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What to Do When Your Car's Defroster Stops Working

Stephen Fogel
November 19, 2018

defroster not working

You know you’ll need to wait a minute for your defroster to warm up when you start the car on a cold day. But what happens when you keep waiting — and waiting — only for it to never get working?

Your defroster is important. If you can’t see clearly through the windshield as you drive, that’s a big safety issue. But if it’s not warming up, it can be a symptom of a much larger problem. Components about to fail, drivability problems or even a blown engine could be on the horizon.

Let’s go over how the defroster is supposed to work, or you can jump ahead to learn about why it fails and what to do about it.

How your defrosting system works

The defroster is a part of both the cooling system and the air conditioning system. Both play a part in getting moisture off the inside and outside of your windows. 

The cooling system circulates coolant through the engine, absorbs heat, and circulates the heated coolant through the radiator and the heater core in the dashboard. This keeps the passengers warm, and it can also be directed onto the windshield to defrost it.

The air conditioning system helps dry the air inside. In addition to keeping you cool when it’s warm out, the air conditioning also removes moisture from the interior surfaces — handy for defrosting. 

Hot, dry air does the best job of defrosting — the heater gets it hot, and the air conditioner makes it dry. For the best results with a manual system, turn the heat up all the way, turn on the A/C, set the blower fan to maximum, and open your windows slightly. If you have an automatic climate control system, simply set it to maximum defrost, and crack the windows.

Make sure that your air recirculation switch is off when you need to defrost your vehicle. Leaving it on traps all of the accumulated moisture inside the car, making it difficult to clear the glass.

If your defroster isn’t working

A problem in your defrosting system can usually be traced to one of the following: 

  • The cooling system
  • The heater core
  • The heater valves or blend air doors
  • The air conditioning system
  • The blower fan  

» LEARN MORE: Find a certified mechanic in your area

The cooling system

Coolant level

If your coolant level is low, it could keep your heater core from getting enough coolant to produce heat.

Solution: When the engine and radiator are cool, top up the coolant. Then warm up your vehicle and see if the defroster starts working better.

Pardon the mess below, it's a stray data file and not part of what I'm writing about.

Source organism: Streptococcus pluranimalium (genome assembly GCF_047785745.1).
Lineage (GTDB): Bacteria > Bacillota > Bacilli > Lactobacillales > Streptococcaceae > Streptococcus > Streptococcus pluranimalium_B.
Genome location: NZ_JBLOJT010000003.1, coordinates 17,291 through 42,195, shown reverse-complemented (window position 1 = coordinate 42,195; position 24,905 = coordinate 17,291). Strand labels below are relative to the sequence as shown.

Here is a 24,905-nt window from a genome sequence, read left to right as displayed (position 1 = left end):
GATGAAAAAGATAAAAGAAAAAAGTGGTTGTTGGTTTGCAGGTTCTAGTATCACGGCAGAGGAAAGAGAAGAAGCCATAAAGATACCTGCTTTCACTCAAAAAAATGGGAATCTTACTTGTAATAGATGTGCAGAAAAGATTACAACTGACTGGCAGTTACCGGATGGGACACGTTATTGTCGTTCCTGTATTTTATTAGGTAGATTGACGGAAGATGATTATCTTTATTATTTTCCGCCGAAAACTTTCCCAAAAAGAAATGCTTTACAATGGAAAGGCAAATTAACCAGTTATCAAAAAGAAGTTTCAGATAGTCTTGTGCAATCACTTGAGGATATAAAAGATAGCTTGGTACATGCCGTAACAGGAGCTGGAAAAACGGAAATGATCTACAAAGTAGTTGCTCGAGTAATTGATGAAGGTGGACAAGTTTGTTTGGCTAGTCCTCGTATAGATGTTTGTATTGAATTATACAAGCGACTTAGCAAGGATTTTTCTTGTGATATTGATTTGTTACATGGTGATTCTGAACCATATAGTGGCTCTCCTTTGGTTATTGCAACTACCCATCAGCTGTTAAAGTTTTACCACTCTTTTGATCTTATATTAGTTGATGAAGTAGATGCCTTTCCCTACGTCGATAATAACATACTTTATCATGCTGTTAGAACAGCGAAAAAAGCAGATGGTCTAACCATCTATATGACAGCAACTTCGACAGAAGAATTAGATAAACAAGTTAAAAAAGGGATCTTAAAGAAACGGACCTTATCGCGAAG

If the coolant level is low due to a leak, have a mechanic find it and fix it. Without enough coolant, your engine will eventually overheat, leading to a much more expensive repair.

Thermostat

The thermostat is a valve in the cooling system that is supposed to stay closed until your engine reaches its operating temperature. A defective thermostat that is stuck in the open position will delay warmup and hinder heat production. 

Solution: Have a mechanic test the thermostat to see if it’s working properly. If it’s defective, it should be replaced.

Leaking coolant hoses, loose clamps

Over time, coolant hoses deteriorate. The clamps that secure these hoses can also loosen. A visual inspection of all the coolant hoses and connections will tell you if everything is secure. Also look for hoses that feel “spongy” if you have an older vehicle — this can mean a failure is imminent. 

Solution: Replace all of your coolant hoses, make sure all clamps are tight, and check for leaks.

Radiator leak

This may be obvious when the car is idling or parked, so look for puddles of coolant under the front of your vehicle. You may also find a dripping or wet area on the radiator.  

Solution: The radiator might be fixable; otherwise, a replacement is necessary.   

Radiator cap

The radiator cap regulates the pressure in the cooling system, acting as an escape valve if the pressure gets too high. It’ll wear out eventually, and if it sticks in the open position, there will be insufficient pressure in the system, reducing the heater’s output.

Solution: A leaking radiator cap can indicate more serious problems, so have a mechanic check this right away. It could be as simple as replacing the cap.

Water pump

The water pump moves the coolant throughout the engine, radiator and heater core. On older vehicles, it can be a source of leaks or other problems.

Solution: You may need a new water pump if it’s not working right.  

Engine fan

Most cars today have an electric fan that comes on the engine gets too hot. A defective switch could let the fan run continuously, reducing the coolant temperature to the point where you can’t get enough heat into the interior.